I’m wrapping up my nine-month internship at Kuder and packing up to head off to college next week. Here are 5 tips for new interns based on my personal experience.
When you walk in the door. When you pass someone in the hallway. And yes, even when they ask you to do the tasks you hate (and no that doesn't mean a smirk, but an actual smile). Doing this simple thing will help others see that you enjoy being at work and around them, and on your “off days,” it will help you believe it yourself.
TALK TO EVERYONE.
The receptionist on the way in. The mail carrier with the daily deliveries (who knew one company could get that much mail?!). Your boss. Your boss's boss.
Don't be afraid to put yourself out there and connect with all different levels of people within the company. This will help you stand out from everyone else and show that you are confident in yourself, and that they should believe in you and your work as well.
These simple connections you make can have a big impact down the road when you’re looking to network and apply for an actual job, because the better they know you, the better recommendation they can give for you.
GET YOUR WORK DONE EFFICIENTLY.
My teammates at Kuder are always amazed when I get the tasks they assign me done so quickly, even though it seems like average time for me. I wondered why this was until I realized that my generation is pretty lazy, and pretty good at procrastinating things we don't enjoy. So compared to others I did seem fast! However, there is a time and place for procrastinating and work is not one of them!
By getting through the rough and less-enjoyable tasks quickly, it can help you move on to better, more important projects. P.S., you will still get stuck with the less-enjoyable tasks even if you don't do well at them the first time (trust me).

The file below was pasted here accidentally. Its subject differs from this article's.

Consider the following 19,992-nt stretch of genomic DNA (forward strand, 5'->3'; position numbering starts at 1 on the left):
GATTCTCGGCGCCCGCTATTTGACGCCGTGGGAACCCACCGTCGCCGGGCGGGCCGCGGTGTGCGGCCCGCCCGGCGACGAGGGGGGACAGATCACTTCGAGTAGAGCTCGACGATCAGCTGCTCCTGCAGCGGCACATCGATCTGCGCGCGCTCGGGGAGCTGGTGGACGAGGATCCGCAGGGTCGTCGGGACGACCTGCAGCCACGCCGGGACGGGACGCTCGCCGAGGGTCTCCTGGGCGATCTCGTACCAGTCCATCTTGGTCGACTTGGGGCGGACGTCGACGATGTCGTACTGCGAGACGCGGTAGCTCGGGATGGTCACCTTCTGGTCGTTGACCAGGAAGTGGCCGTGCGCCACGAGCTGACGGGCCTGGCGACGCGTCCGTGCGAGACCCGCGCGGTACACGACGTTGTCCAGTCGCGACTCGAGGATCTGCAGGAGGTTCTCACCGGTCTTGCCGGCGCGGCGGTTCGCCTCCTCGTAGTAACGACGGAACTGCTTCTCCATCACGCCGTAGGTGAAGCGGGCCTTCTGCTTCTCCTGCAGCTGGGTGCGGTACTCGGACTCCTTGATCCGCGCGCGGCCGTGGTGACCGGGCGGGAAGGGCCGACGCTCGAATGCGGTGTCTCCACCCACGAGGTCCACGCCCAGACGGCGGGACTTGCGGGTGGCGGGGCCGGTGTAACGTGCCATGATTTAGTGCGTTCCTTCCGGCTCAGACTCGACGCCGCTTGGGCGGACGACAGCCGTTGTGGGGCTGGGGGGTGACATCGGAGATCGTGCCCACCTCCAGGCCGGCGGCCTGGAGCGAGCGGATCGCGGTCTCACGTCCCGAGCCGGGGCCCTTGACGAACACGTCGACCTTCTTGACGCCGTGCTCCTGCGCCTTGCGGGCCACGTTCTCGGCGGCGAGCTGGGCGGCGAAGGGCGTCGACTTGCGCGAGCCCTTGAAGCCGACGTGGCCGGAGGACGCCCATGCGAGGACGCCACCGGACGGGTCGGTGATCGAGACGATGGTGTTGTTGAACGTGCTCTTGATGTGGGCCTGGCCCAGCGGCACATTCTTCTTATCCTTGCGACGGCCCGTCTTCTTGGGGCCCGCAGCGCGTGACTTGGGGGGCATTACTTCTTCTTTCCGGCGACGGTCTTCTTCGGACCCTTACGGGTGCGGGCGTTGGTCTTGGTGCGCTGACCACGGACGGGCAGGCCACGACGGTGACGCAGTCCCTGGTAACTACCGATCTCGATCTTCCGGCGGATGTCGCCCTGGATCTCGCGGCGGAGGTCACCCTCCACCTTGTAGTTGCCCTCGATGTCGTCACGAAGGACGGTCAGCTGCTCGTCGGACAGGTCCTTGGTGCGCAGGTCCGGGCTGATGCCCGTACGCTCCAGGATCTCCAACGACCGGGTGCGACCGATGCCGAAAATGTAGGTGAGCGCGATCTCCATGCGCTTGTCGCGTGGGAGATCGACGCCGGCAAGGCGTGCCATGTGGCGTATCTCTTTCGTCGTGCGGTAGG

OFFER TO HELP OTHERS.
This may seem like what your whole job is anyway – reporting to others and taking assignments from them. However, if you start being proactive by asking what you can help with and what tasks you can take on – instead of being told what to do – you will project an image of being eager and helpful.
This shows that you’re going above and beyond your expected tasks and enthusiastic about your work. While at first this may just be grunt work, it can help it turn into much more that much faster.
I asked about a million questions my first few weeks of work (actually I still do) and – newsflash – that's not a bad thing. Asking questions in meetings and about the company shows that you are engaged in what is going on and are genuinely interested enough to want to know and understand more about it.
There is, however, a difference between asking to learn and understand, and asking because you forgot. If it's the latter, I suggest you try to reread old emails to find the information before seeming absentminded.
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